Amanda, we eat pretty much Whole30 at home, with the occasional treat. (Hot buttered popcorn, dark-ish chocolate, maybe some hummus now and again.) But I had just come back from Toronto, visiting Dallas’ family, and I was sleep deprived and not feeling so hot from making some choices that didn’t agree with me there. So it was 100% Whole30 the moment I got home, just to clear me back up. And except from a kick-ass Moscow Mule at High West Whiskey in Park City the other night, I haven’t deviated since I got back from Napa, either. Still feeling great!

    Melissa

  25. Diane says

    I just returned from vacation. I drove from Southern California to Wyoming for a backpacking trip. I went for austerity. It was not a vacation for food. I brought a cooler and put some pemmican and fixings for lettuce wraps in it. The cooler was in the back of my truck out of reach. I figured I’d make the drive almost like a fast. I set off on 20 hours of driving. I would stop at a gas station, eat some of my food if I was hungry and continue on. I stayed at BLM campgrounds and KOA campgrounds along the way just long enough to sleep. When I got to my destination I went backpacking so I had all my food planned. It was really good backpacking food, stuff I dehydrated myself. I hiked with a mushroom expert so every day my dinners were overflowing with wild mushrooms and wild greens. I celebrated my arrival to Wyoming before the hike and my successful completion after the hike by going out for egg breakfasts, the only meals out the entire time. I lost 5lbs and felt great the whole time! It was nice to get away from the temptations of wine and chocolate at home.

  26. Laura Flack says

    Ugh. I really wish I had read this post earlier. I got home 2 weeks ago from England, visiting my son and daughter-in-law. One thing I did learn – be prepared. I wasn’t. I was in awe of England, but being with family and not having the ability to just go shopping, and the restaurants that our kids wanted to go to weren’t paleo friendly – I failed. Just totally failed. This usually also happens when I visit my mom back east. Don’t have a car, and have to field the questions – I feel so out of my element.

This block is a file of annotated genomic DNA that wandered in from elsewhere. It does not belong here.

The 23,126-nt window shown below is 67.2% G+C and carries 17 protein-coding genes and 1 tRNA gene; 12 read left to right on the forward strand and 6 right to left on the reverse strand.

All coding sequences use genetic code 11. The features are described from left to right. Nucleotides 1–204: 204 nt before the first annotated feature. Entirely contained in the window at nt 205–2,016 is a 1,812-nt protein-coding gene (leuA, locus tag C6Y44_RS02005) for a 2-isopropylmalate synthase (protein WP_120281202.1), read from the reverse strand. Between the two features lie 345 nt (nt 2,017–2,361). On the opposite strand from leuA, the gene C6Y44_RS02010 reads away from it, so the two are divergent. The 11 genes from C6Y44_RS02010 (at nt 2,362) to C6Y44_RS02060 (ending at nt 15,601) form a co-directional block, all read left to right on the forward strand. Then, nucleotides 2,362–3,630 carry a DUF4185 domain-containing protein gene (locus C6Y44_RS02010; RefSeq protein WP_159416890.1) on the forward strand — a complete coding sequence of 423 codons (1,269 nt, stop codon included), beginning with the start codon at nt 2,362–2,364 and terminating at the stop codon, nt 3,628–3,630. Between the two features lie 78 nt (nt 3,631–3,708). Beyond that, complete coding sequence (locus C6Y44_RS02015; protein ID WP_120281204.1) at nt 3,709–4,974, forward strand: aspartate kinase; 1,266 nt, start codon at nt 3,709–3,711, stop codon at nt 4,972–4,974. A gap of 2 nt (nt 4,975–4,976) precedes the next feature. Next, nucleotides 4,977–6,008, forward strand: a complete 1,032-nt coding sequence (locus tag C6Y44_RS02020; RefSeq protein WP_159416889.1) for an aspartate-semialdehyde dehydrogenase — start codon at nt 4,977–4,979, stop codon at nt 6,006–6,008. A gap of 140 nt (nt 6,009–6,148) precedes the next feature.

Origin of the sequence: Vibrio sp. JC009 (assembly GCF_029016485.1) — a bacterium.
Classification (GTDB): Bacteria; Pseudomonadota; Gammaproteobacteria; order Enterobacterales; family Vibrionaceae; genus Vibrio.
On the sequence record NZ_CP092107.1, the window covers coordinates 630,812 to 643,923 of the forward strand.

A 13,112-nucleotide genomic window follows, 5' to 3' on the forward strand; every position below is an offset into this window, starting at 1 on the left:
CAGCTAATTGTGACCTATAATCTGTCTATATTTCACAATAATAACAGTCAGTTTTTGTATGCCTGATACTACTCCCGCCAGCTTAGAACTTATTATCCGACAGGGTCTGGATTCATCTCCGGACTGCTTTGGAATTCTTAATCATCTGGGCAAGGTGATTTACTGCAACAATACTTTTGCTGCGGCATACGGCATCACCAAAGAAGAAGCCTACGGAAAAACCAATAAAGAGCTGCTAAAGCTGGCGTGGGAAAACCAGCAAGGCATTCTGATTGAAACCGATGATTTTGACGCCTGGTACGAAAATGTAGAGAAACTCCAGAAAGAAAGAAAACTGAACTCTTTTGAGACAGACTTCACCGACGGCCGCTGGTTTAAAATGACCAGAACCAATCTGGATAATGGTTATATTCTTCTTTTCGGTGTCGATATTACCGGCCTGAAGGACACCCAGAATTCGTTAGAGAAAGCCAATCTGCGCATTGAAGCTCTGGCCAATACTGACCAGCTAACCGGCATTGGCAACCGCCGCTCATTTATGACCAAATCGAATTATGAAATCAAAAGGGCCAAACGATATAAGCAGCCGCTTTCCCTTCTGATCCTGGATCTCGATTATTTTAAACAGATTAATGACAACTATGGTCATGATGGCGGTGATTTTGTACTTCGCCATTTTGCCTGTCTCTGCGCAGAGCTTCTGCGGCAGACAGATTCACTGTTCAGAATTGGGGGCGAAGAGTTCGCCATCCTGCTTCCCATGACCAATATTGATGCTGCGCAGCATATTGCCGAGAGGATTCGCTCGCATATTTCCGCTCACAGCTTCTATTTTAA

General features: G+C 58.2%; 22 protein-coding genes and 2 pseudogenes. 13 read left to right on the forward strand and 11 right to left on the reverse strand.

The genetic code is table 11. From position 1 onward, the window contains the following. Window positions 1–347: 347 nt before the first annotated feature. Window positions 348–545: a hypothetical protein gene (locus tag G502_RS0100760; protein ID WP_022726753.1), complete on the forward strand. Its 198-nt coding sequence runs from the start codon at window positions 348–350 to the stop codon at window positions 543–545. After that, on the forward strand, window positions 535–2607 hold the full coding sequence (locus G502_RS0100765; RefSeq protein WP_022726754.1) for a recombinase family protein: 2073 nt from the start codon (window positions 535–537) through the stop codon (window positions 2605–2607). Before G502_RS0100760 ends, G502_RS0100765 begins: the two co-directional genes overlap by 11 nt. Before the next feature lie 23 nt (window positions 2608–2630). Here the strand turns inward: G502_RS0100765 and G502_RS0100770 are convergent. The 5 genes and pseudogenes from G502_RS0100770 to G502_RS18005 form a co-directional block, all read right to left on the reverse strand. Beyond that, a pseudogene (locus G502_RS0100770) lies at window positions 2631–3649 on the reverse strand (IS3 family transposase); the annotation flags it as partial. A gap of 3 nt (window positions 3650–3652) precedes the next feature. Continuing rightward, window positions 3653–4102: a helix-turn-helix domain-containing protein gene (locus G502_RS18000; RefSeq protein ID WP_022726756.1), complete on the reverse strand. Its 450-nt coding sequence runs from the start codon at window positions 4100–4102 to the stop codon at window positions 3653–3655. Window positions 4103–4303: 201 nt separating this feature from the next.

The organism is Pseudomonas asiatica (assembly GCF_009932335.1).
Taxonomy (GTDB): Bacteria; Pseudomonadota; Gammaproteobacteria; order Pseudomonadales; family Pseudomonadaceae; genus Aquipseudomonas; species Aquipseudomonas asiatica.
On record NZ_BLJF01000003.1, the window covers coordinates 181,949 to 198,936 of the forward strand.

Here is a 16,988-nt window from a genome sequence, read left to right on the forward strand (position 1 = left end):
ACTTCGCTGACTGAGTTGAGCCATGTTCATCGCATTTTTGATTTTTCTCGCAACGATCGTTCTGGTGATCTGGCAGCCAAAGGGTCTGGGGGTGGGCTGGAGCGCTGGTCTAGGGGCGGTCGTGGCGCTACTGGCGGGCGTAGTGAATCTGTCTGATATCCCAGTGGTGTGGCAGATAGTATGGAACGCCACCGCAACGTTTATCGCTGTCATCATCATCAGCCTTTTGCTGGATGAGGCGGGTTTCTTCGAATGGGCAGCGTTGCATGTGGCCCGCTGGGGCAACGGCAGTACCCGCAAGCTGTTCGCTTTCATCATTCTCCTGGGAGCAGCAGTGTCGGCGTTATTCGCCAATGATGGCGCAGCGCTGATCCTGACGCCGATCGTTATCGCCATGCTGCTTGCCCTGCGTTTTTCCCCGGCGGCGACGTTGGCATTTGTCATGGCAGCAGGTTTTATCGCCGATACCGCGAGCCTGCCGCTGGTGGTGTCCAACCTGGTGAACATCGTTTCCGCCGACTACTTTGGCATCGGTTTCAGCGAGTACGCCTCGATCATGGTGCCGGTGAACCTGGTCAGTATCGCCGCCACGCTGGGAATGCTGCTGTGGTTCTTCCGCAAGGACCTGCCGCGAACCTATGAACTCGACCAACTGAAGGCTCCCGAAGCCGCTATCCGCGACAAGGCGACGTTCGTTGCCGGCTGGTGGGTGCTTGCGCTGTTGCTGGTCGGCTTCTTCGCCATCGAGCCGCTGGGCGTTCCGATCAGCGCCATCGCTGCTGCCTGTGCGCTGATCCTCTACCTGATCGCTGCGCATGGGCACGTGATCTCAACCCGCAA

I have to plan my vacations better. When I can go where I need to go, and just eat at home, then I do much better.

    I’m starting my Whole30 on the 1st and am ready to get back to that.

  27. says

    Ok… that pork belly is just CRUEL! Deliciouuuuuuuuuuuuuuuuus :-) I really resonated with what you said here: “Your reward-driven brain tricked you into believing that your health is an on-or-off proposition” regarding stopping yourself from throwing in a whole day for one snack. I fight with this one CONSTANTLY but am definitely getting better at seeing each naughty-ish meal as an isolated decision and moving on.

  28. says

    We lost a few comments last night, as our site went down and we had to restore it from a back-up.

    Last night at 8 PM, Natalie wrote:

    “I always figured you and Dallas ate whole 30 100% of the time! I hate to say this but I love knowing that you are not perfect all the time either! It makes you so much more real in my eyes. Thank you for another great post! You have changed our lives and we are now healthier and happier for it thank you!”

    Natalie, we practice what we preach! We’ve never, ever told anyone that they should eat Whole365, and that’s not how we eat either! It’s not about being perfect, it’s about finding the healthiest balance for YOU. And we think we’ve done that really well at this point (but it took multiple Whole30′s for us to get here).

    Best,
    Melissa

  29. says

    Today is my last day of Whole 30, and Thursday begins my 12-day trip to Washington state to see friends and family and attend a conference. This post was VERY helpful, especially since I’ll be in the reintroduction phase. I plan on eating as close to Whole 30 as possible, but I also know there will be those few instances where I deem it worth it to go off the grid. I want a brief encounter with cheese and chocolate if the situation presents itself, but otherwise I’m good. Thank you for Whole 30. It’s been wonderful.